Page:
Why Google dropped author photos in SERPS

Google & search.

The never ending merry-go-ground of playing catchup with Google takes another pointless turn. Or a major step forward to change how information on the web is indexed, sorted and displayed.

Google + never worked as a social network, not really (it might have secretly been a fab data-gathering tool instead).

As a result, Google are mostly dismantling the network that companies and peoples have invested millions of hours into since it’s launch 3 years ago. One of the more useful functions was the way search results displayed a small picture of the page author.

It was nice, and gave some credibility and personality to a lot of very faceless data. It was probably the only visible sign outside of the Google Plus network of anything going one with Plus. Especially as most of the inhabitants of Plus were agencies and companies pushing content and pages, not consumers of information.

It might have been Google’s last major off-site measurement metric. Anyway, without warning Google dropped them in search results, potentailly hiding an estimated 500 million mugshots from view.

Except they haven’t … as it’s a cute move that maybe double pronged.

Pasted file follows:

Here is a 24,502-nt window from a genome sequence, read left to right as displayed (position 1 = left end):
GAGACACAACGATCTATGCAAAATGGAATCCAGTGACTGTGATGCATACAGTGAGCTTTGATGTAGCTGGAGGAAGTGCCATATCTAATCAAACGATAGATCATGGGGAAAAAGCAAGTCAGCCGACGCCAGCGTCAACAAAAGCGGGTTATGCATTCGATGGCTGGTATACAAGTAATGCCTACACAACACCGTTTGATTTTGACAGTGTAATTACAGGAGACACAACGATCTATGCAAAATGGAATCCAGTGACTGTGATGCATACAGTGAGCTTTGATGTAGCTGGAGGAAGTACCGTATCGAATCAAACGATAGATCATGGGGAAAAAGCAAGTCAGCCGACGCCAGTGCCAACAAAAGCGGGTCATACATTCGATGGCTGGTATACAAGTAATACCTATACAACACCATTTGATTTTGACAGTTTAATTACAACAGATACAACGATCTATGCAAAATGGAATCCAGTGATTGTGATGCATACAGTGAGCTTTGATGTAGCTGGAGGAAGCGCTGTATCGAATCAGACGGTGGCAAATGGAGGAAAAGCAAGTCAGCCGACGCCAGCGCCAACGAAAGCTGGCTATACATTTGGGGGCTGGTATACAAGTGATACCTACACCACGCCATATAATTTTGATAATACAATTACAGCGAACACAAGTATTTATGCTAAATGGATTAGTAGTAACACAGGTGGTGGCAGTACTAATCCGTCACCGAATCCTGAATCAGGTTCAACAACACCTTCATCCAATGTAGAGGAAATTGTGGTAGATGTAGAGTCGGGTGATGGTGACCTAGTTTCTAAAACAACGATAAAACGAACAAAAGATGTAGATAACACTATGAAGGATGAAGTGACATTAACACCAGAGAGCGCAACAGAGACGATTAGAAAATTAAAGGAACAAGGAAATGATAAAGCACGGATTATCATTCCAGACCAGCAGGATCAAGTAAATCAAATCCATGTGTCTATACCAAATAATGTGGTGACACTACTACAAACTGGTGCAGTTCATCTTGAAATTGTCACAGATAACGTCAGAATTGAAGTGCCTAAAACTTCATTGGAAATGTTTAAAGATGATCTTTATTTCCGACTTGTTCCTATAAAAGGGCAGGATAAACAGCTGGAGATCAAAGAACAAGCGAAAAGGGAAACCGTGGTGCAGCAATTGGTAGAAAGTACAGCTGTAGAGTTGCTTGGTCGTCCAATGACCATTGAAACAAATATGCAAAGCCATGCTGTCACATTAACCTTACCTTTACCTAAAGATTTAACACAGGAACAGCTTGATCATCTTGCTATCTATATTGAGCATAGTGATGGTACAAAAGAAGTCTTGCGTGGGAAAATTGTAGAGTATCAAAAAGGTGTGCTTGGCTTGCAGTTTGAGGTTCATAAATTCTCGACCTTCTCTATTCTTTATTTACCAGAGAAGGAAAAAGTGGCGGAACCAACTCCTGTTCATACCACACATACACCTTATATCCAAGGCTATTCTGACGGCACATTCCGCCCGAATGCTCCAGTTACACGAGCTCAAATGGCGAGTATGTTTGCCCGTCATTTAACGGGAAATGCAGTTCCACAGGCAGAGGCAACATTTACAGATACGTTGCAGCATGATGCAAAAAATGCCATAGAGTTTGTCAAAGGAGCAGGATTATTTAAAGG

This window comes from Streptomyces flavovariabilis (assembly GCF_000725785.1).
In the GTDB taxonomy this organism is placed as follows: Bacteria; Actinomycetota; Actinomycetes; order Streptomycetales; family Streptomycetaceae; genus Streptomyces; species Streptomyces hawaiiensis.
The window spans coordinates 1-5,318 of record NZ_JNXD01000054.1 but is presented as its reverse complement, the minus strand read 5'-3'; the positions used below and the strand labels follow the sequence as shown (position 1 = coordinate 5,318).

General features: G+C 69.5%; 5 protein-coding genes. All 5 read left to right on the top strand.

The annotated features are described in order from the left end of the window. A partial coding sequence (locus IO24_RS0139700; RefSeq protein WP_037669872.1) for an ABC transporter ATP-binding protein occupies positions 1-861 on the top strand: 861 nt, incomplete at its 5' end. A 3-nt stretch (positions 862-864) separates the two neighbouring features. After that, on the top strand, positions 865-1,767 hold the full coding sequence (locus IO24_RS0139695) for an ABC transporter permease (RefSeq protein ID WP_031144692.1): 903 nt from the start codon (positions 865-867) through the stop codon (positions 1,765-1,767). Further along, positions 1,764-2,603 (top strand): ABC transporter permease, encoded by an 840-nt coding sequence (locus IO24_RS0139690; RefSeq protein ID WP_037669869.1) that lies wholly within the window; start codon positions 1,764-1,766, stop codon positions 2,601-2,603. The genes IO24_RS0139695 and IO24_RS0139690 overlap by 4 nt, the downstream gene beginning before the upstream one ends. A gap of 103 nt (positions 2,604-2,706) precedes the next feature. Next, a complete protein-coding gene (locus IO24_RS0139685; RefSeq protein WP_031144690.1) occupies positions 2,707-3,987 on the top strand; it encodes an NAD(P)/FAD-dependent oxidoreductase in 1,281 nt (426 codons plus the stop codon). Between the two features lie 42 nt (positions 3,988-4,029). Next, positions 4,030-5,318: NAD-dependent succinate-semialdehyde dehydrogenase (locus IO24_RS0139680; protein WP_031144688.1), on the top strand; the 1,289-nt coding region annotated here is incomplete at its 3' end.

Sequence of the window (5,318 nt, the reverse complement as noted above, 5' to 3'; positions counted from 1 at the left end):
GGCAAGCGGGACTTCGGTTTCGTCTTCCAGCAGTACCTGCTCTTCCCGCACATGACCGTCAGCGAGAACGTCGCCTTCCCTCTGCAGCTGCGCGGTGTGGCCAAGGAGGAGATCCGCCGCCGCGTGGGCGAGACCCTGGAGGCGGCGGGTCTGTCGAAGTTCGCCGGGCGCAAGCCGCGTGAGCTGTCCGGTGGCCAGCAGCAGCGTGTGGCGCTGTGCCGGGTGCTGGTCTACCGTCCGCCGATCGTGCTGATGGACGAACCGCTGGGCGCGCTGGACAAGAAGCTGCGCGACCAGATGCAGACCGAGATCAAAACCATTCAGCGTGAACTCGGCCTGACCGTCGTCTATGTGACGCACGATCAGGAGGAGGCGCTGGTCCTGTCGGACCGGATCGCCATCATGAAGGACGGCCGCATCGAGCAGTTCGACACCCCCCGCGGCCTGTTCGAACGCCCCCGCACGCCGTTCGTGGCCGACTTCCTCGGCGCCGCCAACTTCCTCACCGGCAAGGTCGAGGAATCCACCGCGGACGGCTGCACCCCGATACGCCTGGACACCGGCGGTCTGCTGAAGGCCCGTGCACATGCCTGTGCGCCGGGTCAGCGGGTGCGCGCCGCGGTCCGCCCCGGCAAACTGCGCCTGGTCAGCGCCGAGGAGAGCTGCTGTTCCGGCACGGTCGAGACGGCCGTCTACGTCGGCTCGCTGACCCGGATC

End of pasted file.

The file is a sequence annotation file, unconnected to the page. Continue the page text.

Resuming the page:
• Google Authorship is still very much alive and kicking, it’s the little thumbnail that’s been dropped from regular search. The rest of the process, including validation is still being used and is likely to be used more in the future – just not so visible
  • Google News have embraced the authorship, adding additional information (including the thumbnail) for those site that pass the Google News Test.

What’s up next

We know Google haven’t really abandoned Google Authorship, and we know that Google is focussing more than ever on the quality and credibility of on-site content.

It suggests that Google Authorship could become more important in the future.

However, it was thought that the credibility an author brought to an article came from her activity on the Google Plus network (frequency of posts, number circles, follows etc) – this as open to abuse and manipulation. Just maybe, the credibility will be acquired from the content they post. That would be good.

You can easily imagine a world where all content is validated as coming from a real person and the publishing history of that real person is mapped, open and available for all to see. That would make for a much more authentic web.

By Martin Dower
Google Validated Author … since 2010